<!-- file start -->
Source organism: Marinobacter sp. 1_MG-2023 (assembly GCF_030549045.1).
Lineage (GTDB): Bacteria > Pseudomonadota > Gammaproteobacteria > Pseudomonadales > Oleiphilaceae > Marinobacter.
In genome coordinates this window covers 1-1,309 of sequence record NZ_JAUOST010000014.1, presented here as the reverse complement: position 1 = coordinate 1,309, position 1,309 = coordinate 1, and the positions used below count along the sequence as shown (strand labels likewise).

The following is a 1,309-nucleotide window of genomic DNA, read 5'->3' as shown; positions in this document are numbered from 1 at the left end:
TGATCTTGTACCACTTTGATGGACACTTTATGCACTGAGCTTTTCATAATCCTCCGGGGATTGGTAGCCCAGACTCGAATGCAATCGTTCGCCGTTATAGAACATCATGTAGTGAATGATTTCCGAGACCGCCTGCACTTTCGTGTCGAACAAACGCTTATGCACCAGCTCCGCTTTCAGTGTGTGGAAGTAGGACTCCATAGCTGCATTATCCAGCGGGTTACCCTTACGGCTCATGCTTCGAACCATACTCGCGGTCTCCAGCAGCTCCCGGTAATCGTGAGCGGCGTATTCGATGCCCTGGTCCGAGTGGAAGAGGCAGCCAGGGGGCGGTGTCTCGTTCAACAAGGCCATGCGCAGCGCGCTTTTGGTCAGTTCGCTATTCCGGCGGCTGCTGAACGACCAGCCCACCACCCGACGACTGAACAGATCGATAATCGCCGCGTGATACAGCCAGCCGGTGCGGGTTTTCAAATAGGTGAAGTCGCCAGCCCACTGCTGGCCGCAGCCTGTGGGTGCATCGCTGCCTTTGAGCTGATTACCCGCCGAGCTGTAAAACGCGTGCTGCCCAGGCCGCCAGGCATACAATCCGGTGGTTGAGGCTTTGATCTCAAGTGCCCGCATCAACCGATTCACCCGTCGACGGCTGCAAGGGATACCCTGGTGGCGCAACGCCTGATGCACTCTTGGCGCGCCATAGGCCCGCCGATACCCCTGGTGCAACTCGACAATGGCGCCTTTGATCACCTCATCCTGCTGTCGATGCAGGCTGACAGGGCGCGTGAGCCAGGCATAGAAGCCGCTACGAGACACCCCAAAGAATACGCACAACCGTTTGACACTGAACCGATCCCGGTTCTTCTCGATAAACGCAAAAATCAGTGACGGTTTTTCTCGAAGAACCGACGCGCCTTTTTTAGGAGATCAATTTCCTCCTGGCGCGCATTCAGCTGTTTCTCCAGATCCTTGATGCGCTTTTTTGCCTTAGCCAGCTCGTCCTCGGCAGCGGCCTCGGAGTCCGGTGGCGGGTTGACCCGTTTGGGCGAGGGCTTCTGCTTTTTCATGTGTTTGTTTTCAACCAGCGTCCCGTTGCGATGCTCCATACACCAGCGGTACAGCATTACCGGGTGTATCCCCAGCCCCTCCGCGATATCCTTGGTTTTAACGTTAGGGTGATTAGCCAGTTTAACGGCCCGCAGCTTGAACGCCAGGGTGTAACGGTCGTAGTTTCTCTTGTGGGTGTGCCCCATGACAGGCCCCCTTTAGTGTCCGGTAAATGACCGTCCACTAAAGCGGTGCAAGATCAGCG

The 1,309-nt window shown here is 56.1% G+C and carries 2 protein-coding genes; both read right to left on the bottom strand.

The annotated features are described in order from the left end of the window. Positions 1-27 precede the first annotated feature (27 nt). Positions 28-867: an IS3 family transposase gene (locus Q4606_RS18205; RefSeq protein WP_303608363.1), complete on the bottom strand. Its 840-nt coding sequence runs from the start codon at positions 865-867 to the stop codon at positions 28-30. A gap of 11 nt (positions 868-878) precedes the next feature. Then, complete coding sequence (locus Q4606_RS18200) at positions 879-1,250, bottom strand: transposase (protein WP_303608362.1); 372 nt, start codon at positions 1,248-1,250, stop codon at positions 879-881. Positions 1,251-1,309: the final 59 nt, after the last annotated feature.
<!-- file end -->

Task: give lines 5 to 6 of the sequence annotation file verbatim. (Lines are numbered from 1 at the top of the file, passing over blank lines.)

TGATCTTGTACCACTTTGATGGACACTTTATGCACTGAGCTTTTCATAATCCTCCGGGGATTGGTAGCCCAGACTCGAATGCAATCGTTCGCCGTTATAGAACATCATGTAGTGAATGATTTCCGAGACCGCCTGCACTTTCGTGTCGAACAAACGCTTATGCACCAGCTCCGCTTTCAGTGTGTGGAAGTAGGACTCCATAGCTGCATTATCCAGCGGGTTACCCTTACGGCTCATGCTTCGAACCATACTCGCGGTCTCCAGCAGCTCCCGGTAATCGTGAGCGGCGTATTCGATGCCCTGGTCCGAGTGGAAGAGGCAGCCAGGGGGCGGTGTCTCGTTCAACAAGGCCATGCGCAGCGCGCTTTTGGTCAGTTCGCTATTCCGGCGGCTGCTGAACGACCAGCCCACCACCCGACGACTGAACAGATCGATAATCGCCGCGTGATACAGCCAGCCGGTGCGGGTTTTCAAATAGGTGAAGTCGCCAGCCCACTGCTGGCCGCAGCCTGTGGGTGCATCGCTGCCTTTGAGCTGATTACCCGCCGAGCTGTAAAACGCGTGCTGCCCAGGCCGCCAGGCATACAATCCGGTGGTTGAGGCTTTGATCTCAAGTGCCCGCATCAACCGATTCACCCGTCGACGGCTGCAAGGGATACCCTGGTGGCGCAACGCCTGATGCACTCTTGGCGCGCCATAGGCCCGCCGATACCCCTGGTGCAACTCGACAATGGCGCCTTTGATCACCTCATCCTGCTGTCGATGCAGGCTGACAGGGCGCGTGAGCCAGGCATAGAAGCCGCTACGAGACACCCCAAAGAATACGCACAACCGTTTGACACTGAACCGATCCCGGTTCTTCTCGATAAACGCAAAAATCAGTGACGGTTTTTCTCGAAGAACCGACGCGCCTTTTTTAGGAGATCAATTTCCTCCTGGCGCGCATTCAGCTGTTTCTCCAGATCCTTGATGCGCTTTTTTGCCTTAGCCAGCTCGTCCTCGGCAGCGGCCTCGGAGTCCGGTGGCGGGTTGACCCGTTTGGGCGAGGGCTTCTGCTTTTTCATGTGTTTGTTTTCAACCAGCGTCCCGTTGCGATGCTCCATACACCAGCGGTACAGCATTACCGGGTGTATCCCCAGCCCCTCCGCGATATCCTTGGTTTTAACGTTAGGGTGATTAGCCAGTTTAACGGCCCGCAGCTTGAACGCCAGGGTGTAACGGTCGTAGTTTCTCTTGTGGGTGTGCCCCATGACAGGCCCCCTTTAGTGTCCGGTAAATGACCGTCCACTAAAGCGGTGCAAGATCAGCG

The 1,309-nt window shown here is 56.1% G+C and carries 2 protein-coding genes; both read right to left on the bottom strand.